Introducing Immortelles

Plastic flowers may last longer, but discolour and weather over time and similarly must be replaced. However, Victorian ‘Immortelles’ (from the French word for ‘everlasting’) offered a more lasting floral graveside option.

The Brown Lady of Raynham Hall

The photo of The Brown Lady of Raynham hall is not just one of Britain’s most famous spectral photographs, but world-renowned. Since its development in 1936, the ghostly image of the Brown Lady descending the stairs of the Norfolk country house has been widely circulated irrefutable proof of ghosts’ existence.

Gravedigging 101

This week on ‘Burials and Beyond’, how to dispose of a body. As much as I’d delight in upholding such a click-bait-y introduction, clarification is – sadly – imminent. Unless you’re inclined to murder and subsequent concealment, any deceased individual will pass through a chain of death professionals before they meet their final resting place.... Continue Reading →

The Tomb of Sir Christopher Wray at Glentworth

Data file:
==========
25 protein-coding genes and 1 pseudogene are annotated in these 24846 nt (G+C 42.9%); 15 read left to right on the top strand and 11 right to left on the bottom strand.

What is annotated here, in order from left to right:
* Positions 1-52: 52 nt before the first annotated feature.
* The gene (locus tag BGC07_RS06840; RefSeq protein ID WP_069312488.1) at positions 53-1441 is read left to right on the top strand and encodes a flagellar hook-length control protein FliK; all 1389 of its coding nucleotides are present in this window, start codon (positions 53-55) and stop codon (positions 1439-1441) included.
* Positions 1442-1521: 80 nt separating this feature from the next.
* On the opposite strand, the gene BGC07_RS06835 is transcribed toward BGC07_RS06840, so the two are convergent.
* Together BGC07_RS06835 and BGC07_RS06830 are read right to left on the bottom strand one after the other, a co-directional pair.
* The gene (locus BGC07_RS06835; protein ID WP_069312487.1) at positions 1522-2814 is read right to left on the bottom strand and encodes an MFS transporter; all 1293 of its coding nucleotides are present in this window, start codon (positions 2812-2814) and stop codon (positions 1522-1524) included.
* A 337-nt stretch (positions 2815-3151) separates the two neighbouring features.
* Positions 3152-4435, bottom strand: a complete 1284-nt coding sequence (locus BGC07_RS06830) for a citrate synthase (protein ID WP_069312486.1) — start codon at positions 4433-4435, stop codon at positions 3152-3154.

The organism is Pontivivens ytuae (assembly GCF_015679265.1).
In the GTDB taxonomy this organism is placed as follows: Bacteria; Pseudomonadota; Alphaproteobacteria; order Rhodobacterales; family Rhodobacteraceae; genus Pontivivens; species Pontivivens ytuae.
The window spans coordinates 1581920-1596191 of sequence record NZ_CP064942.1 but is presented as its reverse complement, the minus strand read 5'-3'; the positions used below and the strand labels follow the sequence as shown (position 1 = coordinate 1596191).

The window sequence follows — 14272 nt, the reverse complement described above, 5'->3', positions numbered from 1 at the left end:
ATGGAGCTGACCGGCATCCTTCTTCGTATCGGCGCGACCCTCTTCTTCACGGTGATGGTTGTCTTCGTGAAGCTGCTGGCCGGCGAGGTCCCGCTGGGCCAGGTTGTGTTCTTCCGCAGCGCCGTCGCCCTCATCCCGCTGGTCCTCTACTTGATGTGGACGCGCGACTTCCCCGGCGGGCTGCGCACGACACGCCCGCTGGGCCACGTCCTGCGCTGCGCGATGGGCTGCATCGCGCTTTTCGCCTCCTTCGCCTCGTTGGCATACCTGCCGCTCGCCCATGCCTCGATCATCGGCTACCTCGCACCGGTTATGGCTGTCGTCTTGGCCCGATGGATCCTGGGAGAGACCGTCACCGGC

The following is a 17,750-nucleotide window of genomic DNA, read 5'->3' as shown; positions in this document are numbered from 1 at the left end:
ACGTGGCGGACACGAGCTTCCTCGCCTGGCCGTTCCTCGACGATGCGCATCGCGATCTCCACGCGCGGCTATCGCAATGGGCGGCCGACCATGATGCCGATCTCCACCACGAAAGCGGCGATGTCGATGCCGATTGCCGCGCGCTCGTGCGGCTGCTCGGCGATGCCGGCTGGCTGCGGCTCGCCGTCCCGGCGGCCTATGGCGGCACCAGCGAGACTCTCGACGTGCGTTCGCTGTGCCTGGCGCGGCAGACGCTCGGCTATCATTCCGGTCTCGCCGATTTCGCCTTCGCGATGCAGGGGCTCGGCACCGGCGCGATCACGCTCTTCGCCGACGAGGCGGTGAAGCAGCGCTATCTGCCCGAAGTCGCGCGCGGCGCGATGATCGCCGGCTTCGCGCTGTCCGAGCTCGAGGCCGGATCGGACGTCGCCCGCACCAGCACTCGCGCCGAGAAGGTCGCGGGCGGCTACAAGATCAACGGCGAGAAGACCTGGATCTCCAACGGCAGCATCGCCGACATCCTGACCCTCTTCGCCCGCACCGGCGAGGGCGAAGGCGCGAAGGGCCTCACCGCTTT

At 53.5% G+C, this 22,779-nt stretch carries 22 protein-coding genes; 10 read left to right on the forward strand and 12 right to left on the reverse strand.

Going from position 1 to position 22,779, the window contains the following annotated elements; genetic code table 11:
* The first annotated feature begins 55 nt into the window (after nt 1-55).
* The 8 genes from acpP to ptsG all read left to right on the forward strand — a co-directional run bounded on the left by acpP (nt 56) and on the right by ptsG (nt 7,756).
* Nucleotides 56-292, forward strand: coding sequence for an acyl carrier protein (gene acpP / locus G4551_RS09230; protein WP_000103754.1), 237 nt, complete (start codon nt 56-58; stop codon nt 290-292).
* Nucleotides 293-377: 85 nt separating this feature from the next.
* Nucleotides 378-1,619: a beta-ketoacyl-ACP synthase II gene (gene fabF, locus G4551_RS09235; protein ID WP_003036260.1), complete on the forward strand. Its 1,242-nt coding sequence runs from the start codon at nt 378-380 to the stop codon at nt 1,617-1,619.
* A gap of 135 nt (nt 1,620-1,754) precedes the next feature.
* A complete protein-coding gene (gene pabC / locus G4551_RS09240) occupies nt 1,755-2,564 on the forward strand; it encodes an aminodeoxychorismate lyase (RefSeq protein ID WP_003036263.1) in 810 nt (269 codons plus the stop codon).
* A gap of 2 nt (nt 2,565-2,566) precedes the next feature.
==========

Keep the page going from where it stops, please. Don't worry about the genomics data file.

Like many counties, Lincolnshire celebrates an annual open churches festival, in which numerous small villages open their church doors to visitors with a cup of tea and a frightening array of cakes and jams. One of the churches involved in celebrations was the unassuming-looking parish church of St Michael in the tiny village of Glentworth.... Continue Reading →

Cemetery Festivities in Finland

  As ‘Burials and Beyond’ is first and foremost, a personal blog, I hope you’ll indulge me as I recount my recent experiences in Finland, remembering the dead at Christmas-time.   On Christmas Day 2017, I found myself not at home with my family, but around 1000 miles away in Helsinki, Finland. It is a... Continue Reading →

Website Powered by WordPress.com.

Up ↑